British Vogue’s Edward Enninful says he was ‘racially profiled’ by security guard at work: ‘Change needs to happen now’

‘It doesn’t matter what you’ve achieved: the first thing some people will judge you on is the colour of your skin,’ says editor

Sarah Young
Thursday 16 July 2020 08:18

Edward Enninful has said he was racially profiled by a security guard when entering work and was told to “use the loading bay”.

The British Vogue editor said the incident took place as he arrived at the magazine’s headquarters in London on Wednesday.

In a tweet to his 116,000 followers, Enninful wrote: “Today I was racially profiled by a security guard whilst entering my work place. As I entered, I was instructed to use the loading bay.

“Just because our timelines and weekends are returning to normal, we cannot let the world return to how it was. Change needs to happen now.”

In a separate Instagram post, the 48-year-old added that Conde Nast – the media company that owns British Vogue – “moved quickly” to dismiss the security guard following the incident.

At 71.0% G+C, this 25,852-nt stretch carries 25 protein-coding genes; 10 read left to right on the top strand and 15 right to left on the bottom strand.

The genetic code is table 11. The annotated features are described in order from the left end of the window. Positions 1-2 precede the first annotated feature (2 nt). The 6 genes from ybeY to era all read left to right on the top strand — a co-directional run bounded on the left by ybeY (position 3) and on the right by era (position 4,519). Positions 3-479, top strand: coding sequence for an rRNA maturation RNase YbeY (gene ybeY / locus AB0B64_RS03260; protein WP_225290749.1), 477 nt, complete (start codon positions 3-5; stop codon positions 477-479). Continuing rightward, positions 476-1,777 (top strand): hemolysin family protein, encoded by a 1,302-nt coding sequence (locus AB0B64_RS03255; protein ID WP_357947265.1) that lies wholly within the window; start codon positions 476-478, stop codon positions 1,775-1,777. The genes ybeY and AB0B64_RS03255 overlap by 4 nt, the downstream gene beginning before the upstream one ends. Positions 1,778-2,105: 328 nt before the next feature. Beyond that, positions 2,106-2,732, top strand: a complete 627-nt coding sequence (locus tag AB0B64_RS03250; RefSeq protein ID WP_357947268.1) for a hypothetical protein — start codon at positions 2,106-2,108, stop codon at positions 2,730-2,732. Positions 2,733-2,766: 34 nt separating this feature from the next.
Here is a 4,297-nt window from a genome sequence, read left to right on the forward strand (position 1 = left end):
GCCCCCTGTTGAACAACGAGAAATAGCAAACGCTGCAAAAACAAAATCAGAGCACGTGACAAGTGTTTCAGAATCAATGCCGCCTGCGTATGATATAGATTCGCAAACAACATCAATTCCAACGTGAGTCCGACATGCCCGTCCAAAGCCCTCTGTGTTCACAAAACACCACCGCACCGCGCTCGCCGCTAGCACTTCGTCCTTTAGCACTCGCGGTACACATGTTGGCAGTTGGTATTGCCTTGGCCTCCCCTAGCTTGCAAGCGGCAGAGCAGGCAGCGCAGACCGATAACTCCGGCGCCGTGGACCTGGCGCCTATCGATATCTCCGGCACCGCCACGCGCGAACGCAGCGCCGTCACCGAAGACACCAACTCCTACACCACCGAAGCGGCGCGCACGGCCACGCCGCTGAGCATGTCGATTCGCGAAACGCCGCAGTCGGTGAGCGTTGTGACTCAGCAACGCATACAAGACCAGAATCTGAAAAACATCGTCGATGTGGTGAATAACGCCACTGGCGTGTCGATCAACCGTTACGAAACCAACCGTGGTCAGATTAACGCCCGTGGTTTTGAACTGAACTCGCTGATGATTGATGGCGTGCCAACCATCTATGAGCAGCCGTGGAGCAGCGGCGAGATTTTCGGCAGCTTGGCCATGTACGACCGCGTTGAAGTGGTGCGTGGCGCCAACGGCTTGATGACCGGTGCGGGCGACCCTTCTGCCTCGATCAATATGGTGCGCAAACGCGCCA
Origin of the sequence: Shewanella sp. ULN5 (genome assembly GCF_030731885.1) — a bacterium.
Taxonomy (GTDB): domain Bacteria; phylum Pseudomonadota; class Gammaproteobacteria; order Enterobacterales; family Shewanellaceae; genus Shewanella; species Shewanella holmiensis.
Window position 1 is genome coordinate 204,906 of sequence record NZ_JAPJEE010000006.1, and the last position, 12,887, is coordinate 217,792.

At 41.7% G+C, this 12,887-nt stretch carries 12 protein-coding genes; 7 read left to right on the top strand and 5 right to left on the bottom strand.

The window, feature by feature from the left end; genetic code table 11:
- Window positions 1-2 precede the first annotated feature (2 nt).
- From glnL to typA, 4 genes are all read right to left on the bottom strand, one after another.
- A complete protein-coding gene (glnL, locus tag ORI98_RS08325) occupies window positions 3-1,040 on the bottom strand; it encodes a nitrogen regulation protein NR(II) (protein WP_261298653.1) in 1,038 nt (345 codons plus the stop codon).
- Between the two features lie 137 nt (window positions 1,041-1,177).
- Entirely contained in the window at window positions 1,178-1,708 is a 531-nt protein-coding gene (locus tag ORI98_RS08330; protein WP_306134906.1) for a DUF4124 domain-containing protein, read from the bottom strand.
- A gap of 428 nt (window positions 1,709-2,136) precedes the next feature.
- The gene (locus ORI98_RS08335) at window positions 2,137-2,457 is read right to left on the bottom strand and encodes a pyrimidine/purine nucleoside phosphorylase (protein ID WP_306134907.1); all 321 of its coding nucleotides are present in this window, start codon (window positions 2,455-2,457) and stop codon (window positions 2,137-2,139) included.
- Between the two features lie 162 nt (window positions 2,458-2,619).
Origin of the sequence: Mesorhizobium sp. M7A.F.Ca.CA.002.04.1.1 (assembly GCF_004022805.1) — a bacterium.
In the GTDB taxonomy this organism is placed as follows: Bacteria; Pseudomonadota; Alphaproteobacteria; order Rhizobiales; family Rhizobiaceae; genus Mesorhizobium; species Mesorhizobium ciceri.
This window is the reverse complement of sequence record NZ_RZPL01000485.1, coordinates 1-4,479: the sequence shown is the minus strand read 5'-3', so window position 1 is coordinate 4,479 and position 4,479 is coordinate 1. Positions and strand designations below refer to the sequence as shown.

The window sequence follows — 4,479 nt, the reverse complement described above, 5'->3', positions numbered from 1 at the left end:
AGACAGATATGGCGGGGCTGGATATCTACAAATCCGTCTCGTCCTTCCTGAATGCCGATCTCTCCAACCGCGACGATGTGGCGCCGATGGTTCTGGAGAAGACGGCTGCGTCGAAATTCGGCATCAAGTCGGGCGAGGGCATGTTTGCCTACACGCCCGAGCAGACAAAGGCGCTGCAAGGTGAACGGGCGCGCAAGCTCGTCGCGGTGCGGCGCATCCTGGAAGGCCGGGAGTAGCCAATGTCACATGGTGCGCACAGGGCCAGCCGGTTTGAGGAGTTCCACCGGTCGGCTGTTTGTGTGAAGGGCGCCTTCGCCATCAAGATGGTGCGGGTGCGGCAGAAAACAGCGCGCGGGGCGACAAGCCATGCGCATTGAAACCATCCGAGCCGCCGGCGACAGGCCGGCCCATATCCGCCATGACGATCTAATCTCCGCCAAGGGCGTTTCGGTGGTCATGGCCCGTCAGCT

“It just goes to show that sometimes it doesn't matter what you've achieved in the course of your life: the first thing that some people will judge you on is the colour of your skin,” Enninful wrote in the caption to his one million followers.

The magazine editor’s post received more than 67,000 likes, with many of Enninful’s celebrity friends leaving comments of support.

Supermodel Naomi Campbell wrote: “When will this change? Been happening in UK for so long…so sorry you had to go through that!! Don’t let it deter you. Stay STRONG.”

Black-ish star Yara Shahidi added: “This is Egregious! You’re absolutely right. The work and the fight continues.”

Actor Jameela Jamil also commented: “Oh my GOD Edward. So sorry,” while activist Munroe Bergdorf wrote: “Never going back to 'normal'. I'm so sorry this happened to you. Xxx.”

Enninful was appointed editor-in-chief of British Vogue in 2017 and was awarded an OBE the year before for his services to diversity in the fashion industry.

When he took the helm of the publication three years ago, Enninful said he hoped to create a more diverse magazine that was “open and friendly”.

“My Vogue is about being inclusive,” he said at the time.

“It is about diversity – showing different women, different body shapes, different races, different classes [and] tackling gender.”

He began his career as fashion director of British youth culture magazine i-D at the age of 18, the youngest ever to have been named an editor at a major international fashion title, and held the position for over two decades.

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